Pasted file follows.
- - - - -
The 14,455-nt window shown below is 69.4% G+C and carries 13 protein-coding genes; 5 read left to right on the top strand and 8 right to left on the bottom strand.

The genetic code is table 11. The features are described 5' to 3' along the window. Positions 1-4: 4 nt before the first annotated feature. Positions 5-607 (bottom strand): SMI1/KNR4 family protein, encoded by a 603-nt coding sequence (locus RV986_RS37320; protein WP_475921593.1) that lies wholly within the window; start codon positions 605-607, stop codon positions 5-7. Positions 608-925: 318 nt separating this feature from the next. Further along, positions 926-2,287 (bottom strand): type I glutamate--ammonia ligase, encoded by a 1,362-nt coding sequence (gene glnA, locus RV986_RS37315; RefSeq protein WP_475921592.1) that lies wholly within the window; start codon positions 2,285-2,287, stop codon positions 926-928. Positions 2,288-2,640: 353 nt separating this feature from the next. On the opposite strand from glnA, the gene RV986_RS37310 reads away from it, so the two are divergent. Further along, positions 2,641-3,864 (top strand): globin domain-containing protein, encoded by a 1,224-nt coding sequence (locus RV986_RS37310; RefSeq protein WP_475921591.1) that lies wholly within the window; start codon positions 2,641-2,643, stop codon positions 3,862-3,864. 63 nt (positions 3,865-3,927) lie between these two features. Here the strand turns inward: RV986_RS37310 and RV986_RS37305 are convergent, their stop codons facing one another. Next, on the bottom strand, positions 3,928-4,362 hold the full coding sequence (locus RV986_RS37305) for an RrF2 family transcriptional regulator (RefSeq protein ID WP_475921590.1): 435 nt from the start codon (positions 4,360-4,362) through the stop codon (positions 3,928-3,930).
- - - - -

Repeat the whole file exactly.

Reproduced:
The 14,455-nt window shown below is 69.4% G+C and carries 13 protein-coding genes; 5 read left to right on the top strand and 8 right to left on the bottom strand.

The genetic code is table 11. The features are described 5' to 3' along the window. Positions 1-4: 4 nt before the first annotated feature. Positions 5-607 (bottom strand): SMI1/KNR4 family protein, encoded by a 603-nt coding sequence (locus RV986_RS37320; protein WP_475921593.1) that lies wholly within the window; start codon positions 605-607, stop codon positions 5-7. Positions 608-925: 318 nt separating this feature from the next. Further along, positions 926-2,287 (bottom strand): type I glutamate--ammonia ligase, encoded by a 1,362-nt coding sequence (gene glnA, locus RV986_RS37315; RefSeq protein WP_475921592.1) that lies wholly within the window; start codon positions 2,285-2,287, stop codon positions 926-928. Positions 2,288-2,640: 353 nt separating this feature from the next. On the opposite strand from glnA, the gene RV986_RS37310 reads away from it, so the two are divergent. Further along, positions 2,641-3,864 (top strand): globin domain-containing protein, encoded by a 1,224-nt coding sequence (locus RV986_RS37310; RefSeq protein WP_475921591.1) that lies wholly within the window; start codon positions 2,641-2,643, stop codon positions 3,862-3,864. 63 nt (positions 3,865-3,927) lie between these two features. Here the strand turns inward: RV986_RS37310 and RV986_RS37305 are convergent, their stop codons facing one another. Next, on the bottom strand, positions 3,928-4,362 hold the full coding sequence (locus RV986_RS37305) for an RrF2 family transcriptional regulator (RefSeq protein ID WP_475921590.1): 435 nt from the start codon (positions 4,360-4,362) through the stop codon (positions 3,928-3,930).